1. C. In adolescent males, testicular testosterone production dramatically rises from prepuberal levels and then declines into adulthood. However, with advancing adulthood there is a drop in the metabolic clearance rate of testosterone, increasing the length of time that testosterone remains in the serum. Evidence of a relatively constant level of serum testosterone is seen in the relative constant levels of urinary 17-ketosteroids, a metabolite of testosterone, from the second to the fifth decade of life.
2. D. The enzyme 5a-reductase catalyzes the formation of dihydrotestosterone from testosterone. In normal accessory sex gland tissues, such as the prostate, most of the direct androgen effect is due to dihydrotestosterone rather than testosterone. Thus when 5a-reductase is lacking, serum levels of testosterone may be normal or even slightly elevated with a hypotrophied prostate gland.
3. A. In the Leydig cell the rate-limiting step in testosterone synthesis is the enzymatic cleavage of side chains from cholesterol to form pregnenolone.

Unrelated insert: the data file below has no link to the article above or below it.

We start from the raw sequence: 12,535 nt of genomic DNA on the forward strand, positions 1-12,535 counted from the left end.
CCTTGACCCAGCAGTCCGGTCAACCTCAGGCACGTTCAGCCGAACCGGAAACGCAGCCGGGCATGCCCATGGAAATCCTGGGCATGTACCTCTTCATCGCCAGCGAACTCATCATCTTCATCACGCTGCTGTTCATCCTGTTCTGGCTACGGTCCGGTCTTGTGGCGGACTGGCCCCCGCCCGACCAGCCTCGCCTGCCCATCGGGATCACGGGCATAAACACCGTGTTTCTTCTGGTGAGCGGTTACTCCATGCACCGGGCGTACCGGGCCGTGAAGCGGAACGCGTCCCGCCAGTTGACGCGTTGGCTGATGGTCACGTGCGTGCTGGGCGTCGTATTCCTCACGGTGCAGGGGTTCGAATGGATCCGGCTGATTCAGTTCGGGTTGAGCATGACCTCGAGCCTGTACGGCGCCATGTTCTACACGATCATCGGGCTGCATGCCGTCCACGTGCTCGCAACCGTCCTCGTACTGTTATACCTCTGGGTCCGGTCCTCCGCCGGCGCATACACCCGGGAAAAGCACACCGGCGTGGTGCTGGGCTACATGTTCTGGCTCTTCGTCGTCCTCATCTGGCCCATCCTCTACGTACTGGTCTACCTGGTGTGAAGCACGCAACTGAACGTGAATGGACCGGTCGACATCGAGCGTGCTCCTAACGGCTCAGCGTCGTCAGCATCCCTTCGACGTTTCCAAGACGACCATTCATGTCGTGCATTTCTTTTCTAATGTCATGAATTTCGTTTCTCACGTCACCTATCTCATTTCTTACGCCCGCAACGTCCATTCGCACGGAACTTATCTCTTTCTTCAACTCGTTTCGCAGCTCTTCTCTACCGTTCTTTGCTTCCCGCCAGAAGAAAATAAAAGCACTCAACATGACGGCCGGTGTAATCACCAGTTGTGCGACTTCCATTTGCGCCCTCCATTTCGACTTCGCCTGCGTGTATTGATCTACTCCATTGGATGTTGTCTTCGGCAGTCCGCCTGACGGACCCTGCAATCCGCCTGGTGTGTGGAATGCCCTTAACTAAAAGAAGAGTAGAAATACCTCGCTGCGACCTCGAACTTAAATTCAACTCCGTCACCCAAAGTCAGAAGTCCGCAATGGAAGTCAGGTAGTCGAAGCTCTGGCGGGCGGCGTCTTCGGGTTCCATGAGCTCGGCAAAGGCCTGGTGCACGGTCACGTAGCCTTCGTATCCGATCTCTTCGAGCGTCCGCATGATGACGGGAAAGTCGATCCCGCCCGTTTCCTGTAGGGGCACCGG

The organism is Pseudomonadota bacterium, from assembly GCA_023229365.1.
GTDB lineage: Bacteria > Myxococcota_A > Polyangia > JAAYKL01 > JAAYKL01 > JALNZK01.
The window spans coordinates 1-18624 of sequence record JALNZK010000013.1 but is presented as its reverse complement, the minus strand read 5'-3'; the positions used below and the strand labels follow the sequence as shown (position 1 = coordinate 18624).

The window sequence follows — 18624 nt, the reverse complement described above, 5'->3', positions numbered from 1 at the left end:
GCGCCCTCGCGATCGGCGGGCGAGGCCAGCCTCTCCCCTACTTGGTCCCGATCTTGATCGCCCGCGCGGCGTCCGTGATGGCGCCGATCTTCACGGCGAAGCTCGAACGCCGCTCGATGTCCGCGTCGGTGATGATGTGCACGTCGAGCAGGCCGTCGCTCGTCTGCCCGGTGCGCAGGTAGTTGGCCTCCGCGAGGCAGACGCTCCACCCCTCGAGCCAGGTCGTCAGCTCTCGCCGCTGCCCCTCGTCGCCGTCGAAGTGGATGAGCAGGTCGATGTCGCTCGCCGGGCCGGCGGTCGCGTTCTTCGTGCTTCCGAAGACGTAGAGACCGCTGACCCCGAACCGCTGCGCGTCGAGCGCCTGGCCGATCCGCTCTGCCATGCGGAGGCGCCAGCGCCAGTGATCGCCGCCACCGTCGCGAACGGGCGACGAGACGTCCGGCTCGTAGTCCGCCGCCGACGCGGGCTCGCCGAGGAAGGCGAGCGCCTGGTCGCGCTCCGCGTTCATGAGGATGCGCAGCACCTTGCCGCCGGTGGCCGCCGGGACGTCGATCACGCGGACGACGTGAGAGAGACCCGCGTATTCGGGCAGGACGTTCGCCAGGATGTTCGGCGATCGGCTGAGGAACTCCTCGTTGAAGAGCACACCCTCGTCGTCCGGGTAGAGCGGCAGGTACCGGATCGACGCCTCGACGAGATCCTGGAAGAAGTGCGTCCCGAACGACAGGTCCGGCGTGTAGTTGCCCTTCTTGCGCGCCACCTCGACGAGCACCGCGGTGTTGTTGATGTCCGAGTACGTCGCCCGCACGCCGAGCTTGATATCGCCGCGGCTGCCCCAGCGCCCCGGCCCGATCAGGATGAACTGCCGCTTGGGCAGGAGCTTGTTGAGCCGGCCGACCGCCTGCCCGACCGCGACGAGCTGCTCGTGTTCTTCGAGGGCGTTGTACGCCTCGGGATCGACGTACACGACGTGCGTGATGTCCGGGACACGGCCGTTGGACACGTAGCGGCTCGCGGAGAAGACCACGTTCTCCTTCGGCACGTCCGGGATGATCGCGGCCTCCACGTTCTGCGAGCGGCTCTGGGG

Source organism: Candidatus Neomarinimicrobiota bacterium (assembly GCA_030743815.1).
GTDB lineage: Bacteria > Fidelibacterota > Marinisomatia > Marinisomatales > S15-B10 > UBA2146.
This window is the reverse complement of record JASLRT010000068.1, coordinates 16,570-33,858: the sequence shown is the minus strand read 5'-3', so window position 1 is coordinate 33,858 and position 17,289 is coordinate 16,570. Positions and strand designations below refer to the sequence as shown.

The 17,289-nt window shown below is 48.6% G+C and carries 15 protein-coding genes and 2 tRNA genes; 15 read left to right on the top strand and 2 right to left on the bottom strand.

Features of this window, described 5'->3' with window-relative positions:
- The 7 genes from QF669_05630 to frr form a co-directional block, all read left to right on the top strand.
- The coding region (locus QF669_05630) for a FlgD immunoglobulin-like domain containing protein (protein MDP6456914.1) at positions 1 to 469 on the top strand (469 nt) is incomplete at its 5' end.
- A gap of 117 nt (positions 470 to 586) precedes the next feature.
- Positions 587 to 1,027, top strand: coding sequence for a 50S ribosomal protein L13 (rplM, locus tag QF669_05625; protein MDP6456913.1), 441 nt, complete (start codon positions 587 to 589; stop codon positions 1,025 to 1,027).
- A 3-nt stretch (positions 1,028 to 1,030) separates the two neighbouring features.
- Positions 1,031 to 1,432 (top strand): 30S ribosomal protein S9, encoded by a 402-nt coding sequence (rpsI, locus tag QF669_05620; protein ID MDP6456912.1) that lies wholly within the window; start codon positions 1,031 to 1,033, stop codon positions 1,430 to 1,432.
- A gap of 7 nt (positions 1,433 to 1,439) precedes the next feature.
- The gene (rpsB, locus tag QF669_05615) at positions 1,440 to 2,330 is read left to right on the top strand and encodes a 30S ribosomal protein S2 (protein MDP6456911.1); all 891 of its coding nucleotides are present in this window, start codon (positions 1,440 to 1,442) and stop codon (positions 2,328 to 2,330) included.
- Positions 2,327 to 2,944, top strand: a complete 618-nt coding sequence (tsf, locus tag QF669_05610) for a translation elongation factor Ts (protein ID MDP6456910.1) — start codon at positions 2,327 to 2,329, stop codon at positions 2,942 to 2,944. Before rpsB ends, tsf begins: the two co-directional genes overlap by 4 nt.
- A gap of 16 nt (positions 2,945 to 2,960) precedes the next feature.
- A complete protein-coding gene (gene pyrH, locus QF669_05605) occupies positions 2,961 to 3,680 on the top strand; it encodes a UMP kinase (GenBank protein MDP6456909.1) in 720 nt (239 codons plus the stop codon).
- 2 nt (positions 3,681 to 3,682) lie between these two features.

4. D. Skeletal muscle cells use the androgen receptor to bind testosterone that promotes the anabolic effect of this hormone.
5. B. Finasteride is a 5a-reductase inhibitor, which essentially makes dihydrotestosterone unavailable to the prostate but does not reduce serum testosterone levels. The decreased prostatic levels of dihy-drotestosterone frequently result in a size regression of the prostate, while the relatively normal testosterone levels minimize a depressed libido. Flutamide and spironolactone exhibit antiandrogen effects by competing for the androgen receptor; ketoconazole inhibits testosterone synthesis; and stanozolol is an oral anabolic androgen preparation.
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